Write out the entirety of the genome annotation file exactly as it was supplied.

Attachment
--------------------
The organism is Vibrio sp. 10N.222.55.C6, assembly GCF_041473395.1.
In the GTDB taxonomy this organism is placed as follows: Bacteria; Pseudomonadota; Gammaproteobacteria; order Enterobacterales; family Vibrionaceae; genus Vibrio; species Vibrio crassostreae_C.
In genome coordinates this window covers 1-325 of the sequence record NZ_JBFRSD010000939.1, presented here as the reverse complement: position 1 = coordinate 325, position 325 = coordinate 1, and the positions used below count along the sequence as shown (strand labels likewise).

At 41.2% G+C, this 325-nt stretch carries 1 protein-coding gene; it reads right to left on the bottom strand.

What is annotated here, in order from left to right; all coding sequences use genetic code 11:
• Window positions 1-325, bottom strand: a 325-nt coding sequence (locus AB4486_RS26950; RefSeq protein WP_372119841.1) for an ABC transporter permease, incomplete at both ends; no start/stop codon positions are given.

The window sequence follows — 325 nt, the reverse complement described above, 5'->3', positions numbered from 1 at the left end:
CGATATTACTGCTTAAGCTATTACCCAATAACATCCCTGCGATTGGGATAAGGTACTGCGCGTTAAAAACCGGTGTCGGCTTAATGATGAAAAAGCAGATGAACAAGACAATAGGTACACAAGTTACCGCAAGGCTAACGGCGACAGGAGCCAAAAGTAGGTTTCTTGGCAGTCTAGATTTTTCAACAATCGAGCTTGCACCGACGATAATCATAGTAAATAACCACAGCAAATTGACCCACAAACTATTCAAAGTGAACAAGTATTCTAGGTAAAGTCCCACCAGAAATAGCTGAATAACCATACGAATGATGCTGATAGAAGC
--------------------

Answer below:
The organism is Vibrio sp. 10N.222.55.C6, assembly GCF_041473395.1.
In the GTDB taxonomy this organism is placed as follows: Bacteria; Pseudomonadota; Gammaproteobacteria; order Enterobacterales; family Vibrionaceae; genus Vibrio; species Vibrio crassostreae_C.
In genome coordinates this window covers 1-325 of the sequence record NZ_JBFRSD010000939.1, presented here as the reverse complement: position 1 = coordinate 325, position 325 = coordinate 1, and the positions used below count along the sequence as shown (strand labels likewise).

At 41.2% G+C, this 325-nt stretch carries 1 protein-coding gene; it reads right to left on the bottom strand.

What is annotated here, in order from left to right; all coding sequences use genetic code 11:
• Window positions 1-325, bottom strand: a 325-nt coding sequence (locus AB4486_RS26950; RefSeq protein WP_372119841.1) for an ABC transporter permease, incomplete at both ends; no start/stop codon positions are given.

The window sequence follows — 325 nt, the reverse complement described above, 5'->3', positions numbered from 1 at the left end:
CGATATTACTGCTTAAGCTATTACCCAATAACATCCCTGCGATTGGGATAAGGTACTGCGCGTTAAAAACCGGTGTCGGCTTAATGATGAAAAAGCAGATGAACAAGACAATAGGTACACAAGTTACCGCAAGGCTAACGGCGACAGGAGCCAAAAGTAGGTTTCTTGGCAGTCTAGATTTTTCAACAATCGAGCTTGCACCGACGATAATCATAGTAAATAACCACAGCAAATTGACCCACAAACTATTCAAAGTGAACAAGTATTCTAGGTAAAGTCCCACCAGAAATAGCTGAATAACCATACGAATGATGCTGATAGAAGC